The elfin thyme is one of those multipurpose plants that make a good case as to why you should plant them in your garden. A woody creeping perennial, the elfin thyme plant (Thymus serpyllum) is an aromatic shrub that grows close to the ground and covers the area like a fragrant and thick cushion. With tiny round leaves that come in gray-green shades, the elfin thyme puts on a show with lavender flowers that bloom in the early summer.
But it’s actually the leaves that make this plant attractive. They’re slightly aromatic without being intoxicating and in mild to warm weathers, they can last through the winter. As a creeper, the elfin thyme plant will barely grow more than a couple of inches high, but its stems will crawl and cover an area of about 12 inches wide. This helps you keep invasive plants such as weed from taking root in your garden.
Benefits of Elfin Creeping Thyme Plant
Have you ever wondered why you would want to grow a plant that creeps over the ground and acts like the more expensive version of turfgrass? Well, just consider all those empty spaces in your garden or lawn that are too tiny or awkward to grow anything in them. Low-maintenance elfin creeping thyme plants sound like the right solution for these situations. But the benefits and uses of elfin thyme are not limited to covering up difficult or embarrassing patches in your garden.
- The elfin thyme has a fast growth rate making it ideal to plant on stone walls and drops to cover them with a fragrant blanket.
- Adds a colorful shade when you plant it in a pathway or between stones.
- Doesn’t damage easily and will withstand the punishment it gets from heavy traffic.
- The abundance of colorful blooms in the early summer almost take over the whole plant and cover the leaves.
- The leaves are edible and you can make delicious tea with them or add them to various types of soups.
- The essential oil extracted from the leaves goes into many lotions, soaps, and cosmetic products.
- In the kitchen, use elfin thyme leaves in meat recipes, marinades, herb butter, and many more.
- It is also resistant to many wildlife such as rabbits and deer.
- Acts as a colorful backdrop to many flowering plants in the foreground.
- Elfin thyme is an attractive and more aromatic substitute to the boring turfgrass.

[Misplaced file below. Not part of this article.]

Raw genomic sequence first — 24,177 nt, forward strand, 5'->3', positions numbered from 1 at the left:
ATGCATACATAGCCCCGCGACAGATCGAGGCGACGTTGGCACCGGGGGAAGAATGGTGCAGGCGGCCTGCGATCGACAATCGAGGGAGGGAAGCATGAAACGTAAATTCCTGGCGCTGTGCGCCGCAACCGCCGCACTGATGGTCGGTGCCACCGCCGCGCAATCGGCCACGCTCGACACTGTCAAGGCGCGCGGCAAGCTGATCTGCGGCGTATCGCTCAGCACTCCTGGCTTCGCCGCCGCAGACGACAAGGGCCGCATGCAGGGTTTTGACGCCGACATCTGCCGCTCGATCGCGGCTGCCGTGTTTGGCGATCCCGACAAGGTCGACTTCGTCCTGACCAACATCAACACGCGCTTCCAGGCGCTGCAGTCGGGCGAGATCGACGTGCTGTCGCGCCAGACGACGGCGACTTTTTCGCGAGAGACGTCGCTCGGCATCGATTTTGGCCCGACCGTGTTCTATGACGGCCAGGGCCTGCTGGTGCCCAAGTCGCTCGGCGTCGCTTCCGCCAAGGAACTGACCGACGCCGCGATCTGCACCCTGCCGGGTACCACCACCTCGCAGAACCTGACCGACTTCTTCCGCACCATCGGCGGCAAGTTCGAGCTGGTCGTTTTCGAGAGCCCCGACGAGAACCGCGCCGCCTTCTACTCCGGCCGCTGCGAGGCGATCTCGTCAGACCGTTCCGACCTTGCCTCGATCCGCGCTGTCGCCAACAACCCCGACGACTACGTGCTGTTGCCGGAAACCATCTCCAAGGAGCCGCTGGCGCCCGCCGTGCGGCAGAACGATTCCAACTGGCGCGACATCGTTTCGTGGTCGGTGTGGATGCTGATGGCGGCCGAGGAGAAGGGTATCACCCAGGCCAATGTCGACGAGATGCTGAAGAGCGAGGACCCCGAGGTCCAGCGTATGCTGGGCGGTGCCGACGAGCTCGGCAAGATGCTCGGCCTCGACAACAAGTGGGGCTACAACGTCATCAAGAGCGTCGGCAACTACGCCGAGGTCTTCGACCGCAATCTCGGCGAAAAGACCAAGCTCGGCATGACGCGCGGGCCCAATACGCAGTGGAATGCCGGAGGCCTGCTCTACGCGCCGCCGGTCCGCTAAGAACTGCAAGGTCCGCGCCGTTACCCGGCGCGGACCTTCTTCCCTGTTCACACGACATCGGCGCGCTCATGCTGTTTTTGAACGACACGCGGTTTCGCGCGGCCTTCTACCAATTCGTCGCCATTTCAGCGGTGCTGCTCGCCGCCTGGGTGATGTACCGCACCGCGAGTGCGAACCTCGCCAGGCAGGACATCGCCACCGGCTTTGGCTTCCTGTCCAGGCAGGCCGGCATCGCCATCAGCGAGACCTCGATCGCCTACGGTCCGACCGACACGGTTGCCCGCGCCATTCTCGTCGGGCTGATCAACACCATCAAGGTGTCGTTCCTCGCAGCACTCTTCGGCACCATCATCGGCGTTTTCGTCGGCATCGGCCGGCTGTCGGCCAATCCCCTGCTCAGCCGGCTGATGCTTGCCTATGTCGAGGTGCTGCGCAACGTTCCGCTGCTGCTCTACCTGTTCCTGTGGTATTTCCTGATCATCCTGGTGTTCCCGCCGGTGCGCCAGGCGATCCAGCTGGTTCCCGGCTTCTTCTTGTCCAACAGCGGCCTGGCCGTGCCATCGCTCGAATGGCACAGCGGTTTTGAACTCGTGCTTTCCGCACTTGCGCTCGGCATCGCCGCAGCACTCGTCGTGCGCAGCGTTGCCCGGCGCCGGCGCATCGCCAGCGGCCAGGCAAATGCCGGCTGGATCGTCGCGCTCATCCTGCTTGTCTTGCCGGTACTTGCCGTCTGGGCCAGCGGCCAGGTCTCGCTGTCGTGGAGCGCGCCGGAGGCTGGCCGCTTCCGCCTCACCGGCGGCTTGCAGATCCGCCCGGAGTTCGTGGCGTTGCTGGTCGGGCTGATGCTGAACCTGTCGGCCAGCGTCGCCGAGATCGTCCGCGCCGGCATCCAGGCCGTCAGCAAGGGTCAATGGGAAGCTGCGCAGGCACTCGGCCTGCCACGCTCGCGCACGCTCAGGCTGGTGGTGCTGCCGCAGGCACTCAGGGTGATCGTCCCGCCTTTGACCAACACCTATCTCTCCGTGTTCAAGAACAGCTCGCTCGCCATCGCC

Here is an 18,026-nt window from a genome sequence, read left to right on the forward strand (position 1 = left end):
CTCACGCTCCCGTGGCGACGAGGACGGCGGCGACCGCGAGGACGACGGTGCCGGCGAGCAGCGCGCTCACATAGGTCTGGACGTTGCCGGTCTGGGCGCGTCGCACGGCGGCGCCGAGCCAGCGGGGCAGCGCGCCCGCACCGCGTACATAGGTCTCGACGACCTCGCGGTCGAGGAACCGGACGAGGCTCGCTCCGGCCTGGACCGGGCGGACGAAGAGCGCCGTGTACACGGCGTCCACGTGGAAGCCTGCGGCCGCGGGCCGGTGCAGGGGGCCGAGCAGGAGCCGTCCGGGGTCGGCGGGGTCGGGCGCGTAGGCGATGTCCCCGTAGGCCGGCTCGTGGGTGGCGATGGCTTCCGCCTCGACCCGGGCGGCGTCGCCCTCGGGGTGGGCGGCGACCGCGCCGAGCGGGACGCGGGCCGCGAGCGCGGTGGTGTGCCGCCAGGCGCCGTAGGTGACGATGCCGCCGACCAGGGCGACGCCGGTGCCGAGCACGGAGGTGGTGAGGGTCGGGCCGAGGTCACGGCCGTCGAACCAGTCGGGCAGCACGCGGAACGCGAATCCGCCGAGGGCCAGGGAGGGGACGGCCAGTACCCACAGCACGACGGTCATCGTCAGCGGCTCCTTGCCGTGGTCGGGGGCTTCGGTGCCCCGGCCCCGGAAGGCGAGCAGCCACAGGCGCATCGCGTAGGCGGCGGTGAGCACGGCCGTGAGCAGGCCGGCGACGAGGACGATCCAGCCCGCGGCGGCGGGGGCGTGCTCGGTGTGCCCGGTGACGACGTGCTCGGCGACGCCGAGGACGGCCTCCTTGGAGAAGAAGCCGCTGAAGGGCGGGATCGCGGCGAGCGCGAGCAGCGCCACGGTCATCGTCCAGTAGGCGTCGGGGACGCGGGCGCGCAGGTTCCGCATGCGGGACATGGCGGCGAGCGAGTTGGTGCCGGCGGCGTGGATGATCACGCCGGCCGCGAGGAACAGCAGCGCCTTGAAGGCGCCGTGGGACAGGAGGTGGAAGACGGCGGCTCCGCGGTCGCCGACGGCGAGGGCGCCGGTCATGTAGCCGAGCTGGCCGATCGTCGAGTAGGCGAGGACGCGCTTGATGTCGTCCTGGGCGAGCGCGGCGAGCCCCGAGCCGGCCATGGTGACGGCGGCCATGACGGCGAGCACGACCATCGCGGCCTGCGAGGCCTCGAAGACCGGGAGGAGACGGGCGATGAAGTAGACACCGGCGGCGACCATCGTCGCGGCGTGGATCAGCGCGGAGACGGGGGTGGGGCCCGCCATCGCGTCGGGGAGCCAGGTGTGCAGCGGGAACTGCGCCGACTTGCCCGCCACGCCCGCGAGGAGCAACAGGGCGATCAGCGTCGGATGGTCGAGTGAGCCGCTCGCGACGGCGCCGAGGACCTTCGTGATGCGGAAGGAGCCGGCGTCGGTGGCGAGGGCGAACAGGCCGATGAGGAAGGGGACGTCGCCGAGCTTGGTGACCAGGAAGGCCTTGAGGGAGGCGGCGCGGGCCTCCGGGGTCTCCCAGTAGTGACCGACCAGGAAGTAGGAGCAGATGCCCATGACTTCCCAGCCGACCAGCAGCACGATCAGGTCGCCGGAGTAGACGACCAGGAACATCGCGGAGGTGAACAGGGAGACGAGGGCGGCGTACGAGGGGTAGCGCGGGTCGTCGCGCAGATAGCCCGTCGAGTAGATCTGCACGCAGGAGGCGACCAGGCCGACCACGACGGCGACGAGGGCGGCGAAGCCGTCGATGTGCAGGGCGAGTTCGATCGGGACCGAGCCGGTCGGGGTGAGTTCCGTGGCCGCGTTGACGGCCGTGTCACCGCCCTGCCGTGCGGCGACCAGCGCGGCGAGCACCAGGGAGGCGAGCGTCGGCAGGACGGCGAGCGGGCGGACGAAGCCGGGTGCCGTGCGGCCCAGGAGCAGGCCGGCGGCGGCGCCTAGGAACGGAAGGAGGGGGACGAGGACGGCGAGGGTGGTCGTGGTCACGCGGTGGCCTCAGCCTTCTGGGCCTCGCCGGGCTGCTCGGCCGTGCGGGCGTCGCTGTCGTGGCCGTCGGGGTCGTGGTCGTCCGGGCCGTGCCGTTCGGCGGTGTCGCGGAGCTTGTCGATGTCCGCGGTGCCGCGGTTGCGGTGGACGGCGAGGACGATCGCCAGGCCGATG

- Suitable for many kinds of weather and has USDA hardiness zones between 2 and 9.
Thyme Plant Varieties
Once you’ve decided that your garden, let alone your kitchen, could use the colors and fragrance that the elfin thyme is famous for, it’s time to choose the right variety for you. Almost all varieties of this creeping thyme are aromatic. But the question is, what flower colors are you interested in and which variety suits the weather conditions in your area.
- Pink Chintz: The dark green leaves of this variety of creeping thyme are tiny but also fuzzy to the touch. The flowers come in two shades of pink, either light or dark pink. It grows fast and spreads to about 24 inches wide covering more ground than the other types. So it works well in large spaces than in tiny borders or corners.
- Red Creeping Thyme: The flowers of this variety are small but bright and have one shade, magenta. The tiny flowers tend to cover the ground eclipsing the leaves in the bloom season. It’s also a fast grower and despite only rising to about one inch above the ground, it grows to 18 inches wide in every direction.
- Wooly Thyme: A showy variety not just with its pink or purplish flowers, but mainly with its leaves. The small oval leaves are silver-green and form spirals giving them a unique look. Grow this variety in your garden if you tend to forget to water your plants regularly since it is drought-resistant. However, it doesn’t tolerate heat well, so it’s not recommended for hot climates.
- Elfin Thyme: It grows slower than other varieties and needs less maintenance. On average it will take up between 8 to 12 inches of space. The flowers are either pink or lavender or a blend of both of those colors. This variety is the focus of this article.
How to Grow Elfin Creeping Thyme Plant
As a versatile plant, the elfin thyme grows well in just about any setting. You can grow it in the garden, in the pathway, near borders, over a stone wall, or even in a container. One thing you need to pay attention to if you want to grow it in a pot is the size of that container or pot. The elfin creeping thyme has a tendency to spill over edges and just cover walls and drops with a thick blanket.